|Posted: Sep 24, 2015|
Evidence for solid-liquid critical points of water in carbon nanotubes(Nanowerk News) Many physicists do not accept the idea that a solid-liquid phase boundary can terminate at a critical point—a unique state where two phases lose their separate identities. Why do they not? The authoritative textbook by Landau and Lifshitz says that “we can say only that a particular symmetry property exits or does not exist; ... The critical point therefore cannot exist for such phases.” But since 2001, the possibility of the solid-liquid critical point has been reported in computer-simulation studies of water in nanopores1,2. In fact, there is no rigorous proof for the nonexistence of the solid-liquid critical point.
|Figure1: Hydrogen bond structures of six ices formed in the nanotubes: (a) (4,0)ice, (b) (5,0) ice and (c) filled (6,0) ice at a diameter of 1.11nm, (d) (6,0) ice, (e) filled (7,0) ice and (f) filled (8,0) ice at a diameter of 1.25nm. Top views and the corresponding side view are drawn abreast. Central water molecules forming a chain in the filled ices are colored red to distinguish them from the exterior rings.|
|Kenji Mochizuki and Kenichiro Koga at Okayama University provided unambiguous evidence to support the solid-liquid critical point for a class of water in nanotubes by performing extensive molecular dynamics simulations: macroscopic solid-liquid phase separation below a critical temperature Tc, diverging heat capacity and isothermal compressibility at around Tc, and the loci of response function maxima (the Widom lines) above Tc ("Solid-liquid critical behavior of water in nanopores").|
|Figure 1 shows the hydrogen bond structures of six crystals of ice formed in carbon nanotubes with diameters of 1.11 nm and 1.25 nm. The researchers found that all of the first-order phase boundaries between the ice and liquid eventually ceased to exist at the critical points, as shown in Figure 2. The T-P phase diagram is very different from that of bulk water, where ice regions are completely surrounded by the first-order phase boundaries (solid black lines).|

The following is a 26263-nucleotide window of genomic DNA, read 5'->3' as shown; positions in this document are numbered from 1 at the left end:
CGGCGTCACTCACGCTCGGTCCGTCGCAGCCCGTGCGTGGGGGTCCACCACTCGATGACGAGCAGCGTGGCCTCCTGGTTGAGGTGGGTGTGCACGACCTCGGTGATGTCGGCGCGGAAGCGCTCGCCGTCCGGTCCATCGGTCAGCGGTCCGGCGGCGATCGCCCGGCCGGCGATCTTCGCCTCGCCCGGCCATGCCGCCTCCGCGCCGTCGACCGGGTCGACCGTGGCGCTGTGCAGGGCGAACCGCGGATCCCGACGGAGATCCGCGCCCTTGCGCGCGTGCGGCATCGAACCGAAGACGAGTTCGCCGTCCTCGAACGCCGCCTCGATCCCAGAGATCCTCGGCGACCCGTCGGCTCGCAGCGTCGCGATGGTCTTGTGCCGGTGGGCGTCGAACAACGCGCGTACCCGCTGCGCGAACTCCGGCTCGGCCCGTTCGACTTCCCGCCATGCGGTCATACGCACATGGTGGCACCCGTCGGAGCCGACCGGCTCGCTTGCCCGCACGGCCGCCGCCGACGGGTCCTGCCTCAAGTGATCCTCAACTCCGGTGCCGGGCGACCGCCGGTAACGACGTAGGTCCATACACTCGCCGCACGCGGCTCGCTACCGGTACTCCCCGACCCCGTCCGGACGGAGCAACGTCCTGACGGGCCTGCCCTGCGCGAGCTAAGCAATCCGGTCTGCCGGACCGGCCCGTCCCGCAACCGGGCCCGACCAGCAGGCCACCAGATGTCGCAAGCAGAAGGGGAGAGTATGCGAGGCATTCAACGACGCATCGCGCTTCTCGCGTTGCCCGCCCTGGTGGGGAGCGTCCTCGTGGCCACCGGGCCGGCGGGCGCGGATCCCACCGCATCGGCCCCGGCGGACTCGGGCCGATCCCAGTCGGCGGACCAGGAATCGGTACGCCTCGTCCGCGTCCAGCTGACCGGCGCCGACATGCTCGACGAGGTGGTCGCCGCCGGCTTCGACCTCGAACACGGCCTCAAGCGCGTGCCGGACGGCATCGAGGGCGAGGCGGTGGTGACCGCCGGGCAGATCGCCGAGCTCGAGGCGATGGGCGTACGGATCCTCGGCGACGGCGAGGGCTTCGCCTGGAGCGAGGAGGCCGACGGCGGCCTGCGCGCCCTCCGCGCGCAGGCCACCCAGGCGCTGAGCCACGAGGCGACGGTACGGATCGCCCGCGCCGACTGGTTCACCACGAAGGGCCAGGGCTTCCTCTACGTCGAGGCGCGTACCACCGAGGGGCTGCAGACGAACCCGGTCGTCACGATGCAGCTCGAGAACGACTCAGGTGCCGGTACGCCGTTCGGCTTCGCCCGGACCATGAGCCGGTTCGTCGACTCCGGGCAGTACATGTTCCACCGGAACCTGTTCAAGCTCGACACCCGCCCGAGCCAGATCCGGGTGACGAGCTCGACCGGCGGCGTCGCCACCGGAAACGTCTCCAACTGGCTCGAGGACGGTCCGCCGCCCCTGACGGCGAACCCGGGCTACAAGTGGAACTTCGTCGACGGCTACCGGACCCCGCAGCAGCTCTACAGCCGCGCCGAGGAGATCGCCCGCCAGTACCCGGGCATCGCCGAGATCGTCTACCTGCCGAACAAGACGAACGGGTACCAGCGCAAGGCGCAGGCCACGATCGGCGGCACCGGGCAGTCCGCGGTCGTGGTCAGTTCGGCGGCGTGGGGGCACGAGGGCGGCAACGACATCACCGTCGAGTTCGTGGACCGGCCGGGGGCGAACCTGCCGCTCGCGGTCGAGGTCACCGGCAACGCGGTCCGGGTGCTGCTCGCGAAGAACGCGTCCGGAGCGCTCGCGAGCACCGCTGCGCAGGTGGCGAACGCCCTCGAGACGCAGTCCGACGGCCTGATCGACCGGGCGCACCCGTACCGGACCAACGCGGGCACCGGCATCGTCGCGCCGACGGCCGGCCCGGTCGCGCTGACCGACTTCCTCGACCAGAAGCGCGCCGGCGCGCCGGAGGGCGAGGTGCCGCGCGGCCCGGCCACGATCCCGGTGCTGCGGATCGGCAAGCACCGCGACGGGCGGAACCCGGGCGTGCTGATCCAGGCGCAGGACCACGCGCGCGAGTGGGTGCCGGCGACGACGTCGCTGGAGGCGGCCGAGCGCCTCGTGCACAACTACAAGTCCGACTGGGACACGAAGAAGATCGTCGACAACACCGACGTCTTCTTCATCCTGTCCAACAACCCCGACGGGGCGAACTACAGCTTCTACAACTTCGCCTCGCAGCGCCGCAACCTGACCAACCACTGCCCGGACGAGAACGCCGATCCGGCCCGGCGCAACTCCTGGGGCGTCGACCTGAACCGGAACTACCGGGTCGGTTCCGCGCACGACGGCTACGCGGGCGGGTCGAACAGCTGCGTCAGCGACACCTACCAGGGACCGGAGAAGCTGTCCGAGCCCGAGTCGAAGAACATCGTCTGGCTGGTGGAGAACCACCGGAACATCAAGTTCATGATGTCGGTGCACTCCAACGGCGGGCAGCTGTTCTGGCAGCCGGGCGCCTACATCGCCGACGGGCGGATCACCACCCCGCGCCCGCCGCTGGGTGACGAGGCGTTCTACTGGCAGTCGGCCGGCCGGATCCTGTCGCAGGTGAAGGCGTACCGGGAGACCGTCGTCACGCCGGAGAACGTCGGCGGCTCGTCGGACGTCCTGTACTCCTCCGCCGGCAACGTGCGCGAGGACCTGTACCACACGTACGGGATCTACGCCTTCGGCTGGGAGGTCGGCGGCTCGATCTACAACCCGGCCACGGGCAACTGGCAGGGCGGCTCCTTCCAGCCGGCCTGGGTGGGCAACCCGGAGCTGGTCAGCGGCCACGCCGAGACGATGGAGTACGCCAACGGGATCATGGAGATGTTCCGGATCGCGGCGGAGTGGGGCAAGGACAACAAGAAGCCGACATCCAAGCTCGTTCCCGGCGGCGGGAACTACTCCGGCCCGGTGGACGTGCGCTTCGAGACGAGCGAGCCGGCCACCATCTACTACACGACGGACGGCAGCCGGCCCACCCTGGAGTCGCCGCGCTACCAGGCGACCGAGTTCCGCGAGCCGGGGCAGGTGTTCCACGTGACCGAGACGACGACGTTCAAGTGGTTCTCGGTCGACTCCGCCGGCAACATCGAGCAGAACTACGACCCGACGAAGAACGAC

|The researchers also gave a microscopic explanation to a simple, yet unanswered, question: how can liquid water continuously freeze to crystalline ice? They found dynamic fluctuations of microscopic domains of water and ice near the critical point–a microscopic picture of water in the course of gradual freezing or melting.|
|Figure 2: Phase diagrams of (a) bulk water, (b) water confined in the nanotube of a diameter of 1.11 nm, and (c) 1.25 nm. The phase diagrams of (b) and (c) are firstly revealed in this study. Solid regions are colored in blue and critical points are indicated by red circles.|
|The critical points in confined water are ubiquitous and can be found at ambient conditions by tuning the pore diameter, and therefore one of the potential applications is to use the tunable critical fluctuations in order to facilitate chemical reactions, structural changes in biological molecules, and formation of biomolecules assembly in water.|
|1 K. Koga, G.T. Gao , H. Tanaka and X.C. Zeng, Nature, 412, 802-805 (2001)|
|2 S. Han, M. Choi, P. Kumar and H. Stanley, Nature Physics, 6, 685-689 (2010)|
|Source: Okayama University|
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